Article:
The Aperol Spritz is a relatively modern invention; a clever marketing ploy designed to convey Italian sprezzatura, in fact, that turned out to be highly addictive. Spirits buffs however will tell you that the aperitivo of choice for Italian royalty and aristocracy was historically Rosolio, a liqueur sometimes flavored with rose petals; as Saveur notes, it fell out of favor in the late 1700s after King Vittorio Amadeo III of Sardinia declared his preference for vermouth.
More recently, world-class bartender and Italian spirits authority Giuseppe Gallo decided to revive and reinvent it in the form of Italicus Rosolio Di Bergamotto, made with bergamot, a citrus fruit that's a sort of hybrid between lemon and bitter orange, grown and harvested in Italy.
The bergamot, which comes from a UNESCO-protected area in Calabria, is balanced with a "light bitter and floral spice" in Italicus, which is made at a 115-year-old, family-owned distillery in Moncalieri, Torino. Other key ingredients include cedro from Sicily, Roman chamomile from Lazio, and melissa balm, lavender, yellow roses, and gentian from Northern Italy, and it is bottled at 20% ABV.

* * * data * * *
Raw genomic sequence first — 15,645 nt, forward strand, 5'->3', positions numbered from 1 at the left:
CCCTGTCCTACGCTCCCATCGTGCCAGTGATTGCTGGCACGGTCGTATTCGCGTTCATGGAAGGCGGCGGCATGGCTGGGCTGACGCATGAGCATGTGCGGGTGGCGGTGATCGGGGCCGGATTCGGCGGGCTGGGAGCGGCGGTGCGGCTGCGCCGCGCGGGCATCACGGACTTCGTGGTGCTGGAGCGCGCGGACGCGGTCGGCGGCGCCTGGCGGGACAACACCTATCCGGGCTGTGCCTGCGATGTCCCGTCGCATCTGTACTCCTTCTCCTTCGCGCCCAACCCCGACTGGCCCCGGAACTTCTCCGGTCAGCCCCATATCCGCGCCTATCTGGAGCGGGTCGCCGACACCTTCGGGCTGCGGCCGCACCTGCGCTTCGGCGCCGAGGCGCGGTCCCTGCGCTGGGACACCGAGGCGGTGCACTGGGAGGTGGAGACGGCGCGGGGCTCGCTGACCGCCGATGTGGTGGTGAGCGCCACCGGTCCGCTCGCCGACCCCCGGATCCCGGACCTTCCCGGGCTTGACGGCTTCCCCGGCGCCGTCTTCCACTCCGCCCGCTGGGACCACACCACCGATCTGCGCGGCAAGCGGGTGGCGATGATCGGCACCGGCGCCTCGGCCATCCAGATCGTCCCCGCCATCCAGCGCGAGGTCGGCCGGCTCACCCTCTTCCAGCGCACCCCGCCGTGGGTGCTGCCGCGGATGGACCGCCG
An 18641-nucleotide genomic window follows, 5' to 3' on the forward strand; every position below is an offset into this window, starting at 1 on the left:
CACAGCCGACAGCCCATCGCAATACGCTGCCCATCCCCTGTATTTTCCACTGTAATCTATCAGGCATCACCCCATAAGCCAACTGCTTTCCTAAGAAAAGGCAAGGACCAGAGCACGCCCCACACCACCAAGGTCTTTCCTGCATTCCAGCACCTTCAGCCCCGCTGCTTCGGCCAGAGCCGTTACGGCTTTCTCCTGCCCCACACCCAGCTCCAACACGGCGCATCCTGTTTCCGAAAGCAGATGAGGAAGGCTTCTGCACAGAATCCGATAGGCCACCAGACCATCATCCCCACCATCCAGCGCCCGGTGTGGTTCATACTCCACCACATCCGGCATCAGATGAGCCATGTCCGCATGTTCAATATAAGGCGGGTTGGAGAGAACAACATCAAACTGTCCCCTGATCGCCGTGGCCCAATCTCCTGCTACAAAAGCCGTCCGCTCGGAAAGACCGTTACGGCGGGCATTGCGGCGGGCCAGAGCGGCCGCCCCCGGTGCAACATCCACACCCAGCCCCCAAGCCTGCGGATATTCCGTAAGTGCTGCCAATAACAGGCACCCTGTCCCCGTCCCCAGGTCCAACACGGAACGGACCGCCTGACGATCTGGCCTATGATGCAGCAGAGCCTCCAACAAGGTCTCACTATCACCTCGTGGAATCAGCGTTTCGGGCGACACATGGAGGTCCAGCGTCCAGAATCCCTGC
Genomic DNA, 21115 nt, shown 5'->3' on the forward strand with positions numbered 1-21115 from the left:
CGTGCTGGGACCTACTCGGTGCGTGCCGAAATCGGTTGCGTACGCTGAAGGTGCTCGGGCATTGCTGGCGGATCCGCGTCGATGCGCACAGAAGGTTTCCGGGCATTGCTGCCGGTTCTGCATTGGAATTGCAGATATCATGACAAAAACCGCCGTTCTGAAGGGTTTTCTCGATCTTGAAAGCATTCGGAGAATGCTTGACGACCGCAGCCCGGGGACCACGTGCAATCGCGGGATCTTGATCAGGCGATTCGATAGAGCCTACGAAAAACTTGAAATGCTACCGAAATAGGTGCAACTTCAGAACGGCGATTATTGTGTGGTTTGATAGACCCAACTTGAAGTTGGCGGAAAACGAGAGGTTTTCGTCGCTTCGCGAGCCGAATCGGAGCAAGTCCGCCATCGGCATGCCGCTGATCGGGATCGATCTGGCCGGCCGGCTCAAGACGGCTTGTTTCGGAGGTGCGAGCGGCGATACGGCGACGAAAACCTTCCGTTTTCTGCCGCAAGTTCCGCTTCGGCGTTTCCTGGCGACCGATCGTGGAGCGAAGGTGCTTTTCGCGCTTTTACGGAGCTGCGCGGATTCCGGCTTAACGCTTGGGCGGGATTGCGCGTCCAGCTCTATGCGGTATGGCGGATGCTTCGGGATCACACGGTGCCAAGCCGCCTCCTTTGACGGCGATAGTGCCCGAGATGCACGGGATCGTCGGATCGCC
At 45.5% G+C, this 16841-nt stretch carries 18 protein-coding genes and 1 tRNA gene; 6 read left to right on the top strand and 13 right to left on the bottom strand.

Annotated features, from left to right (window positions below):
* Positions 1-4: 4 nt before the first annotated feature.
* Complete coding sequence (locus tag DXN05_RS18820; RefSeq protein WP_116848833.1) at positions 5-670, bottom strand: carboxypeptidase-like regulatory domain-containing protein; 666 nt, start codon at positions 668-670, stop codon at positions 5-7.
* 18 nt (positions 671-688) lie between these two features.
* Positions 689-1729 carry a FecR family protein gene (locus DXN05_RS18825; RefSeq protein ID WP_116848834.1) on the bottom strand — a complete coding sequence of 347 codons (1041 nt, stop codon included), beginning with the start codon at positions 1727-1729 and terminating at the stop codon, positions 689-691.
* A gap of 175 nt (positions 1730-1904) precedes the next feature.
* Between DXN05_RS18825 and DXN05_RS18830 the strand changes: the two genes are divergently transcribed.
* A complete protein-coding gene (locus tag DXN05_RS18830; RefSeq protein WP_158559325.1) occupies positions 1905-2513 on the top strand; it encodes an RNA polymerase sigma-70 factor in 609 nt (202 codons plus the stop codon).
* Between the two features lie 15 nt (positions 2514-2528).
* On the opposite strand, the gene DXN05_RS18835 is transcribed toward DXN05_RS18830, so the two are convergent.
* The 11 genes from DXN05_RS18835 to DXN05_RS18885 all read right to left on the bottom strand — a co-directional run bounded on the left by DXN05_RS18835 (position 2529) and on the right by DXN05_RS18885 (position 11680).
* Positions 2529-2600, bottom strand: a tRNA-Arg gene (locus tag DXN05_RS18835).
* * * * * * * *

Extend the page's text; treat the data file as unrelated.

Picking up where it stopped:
Gallo, who is from the Amalfi coast, used a combination of a recipe found in a book dating back to the 1800s, and his own family recipes that "go back many generations," in creating the drink. "Since childhood I’ve dreamed of creating a quintessential expression of what makes this the most remarkable and unforgettable country in the world.... bottling the essence of La Bella Italia Rosolio, meaning ‘the dew of the sun’ and creating a sip of Italy.”
The bottle has an Italian Art Deco feel, with the color of the beveled glass designed to represent the "aquamarine shorelines" of Capri and the Amalfi Coast, while the stopper features Bacchus posing in the manner of Leonardo da Vinci’s Vitruvian Man, while harvesting local bergamot.
Italicus is best enjoyed in a classic spritz with Prosecco or Champagne, or in a more modern interpretation made with grapefruit soda or tonic water. And Gallo's preferred accompaniment is Sicilian olives, in order to "balance the floral aromas with a touch of saltiness."
And this is shaping up to be the perfect summer to enjoy it whenever the mood strikes you.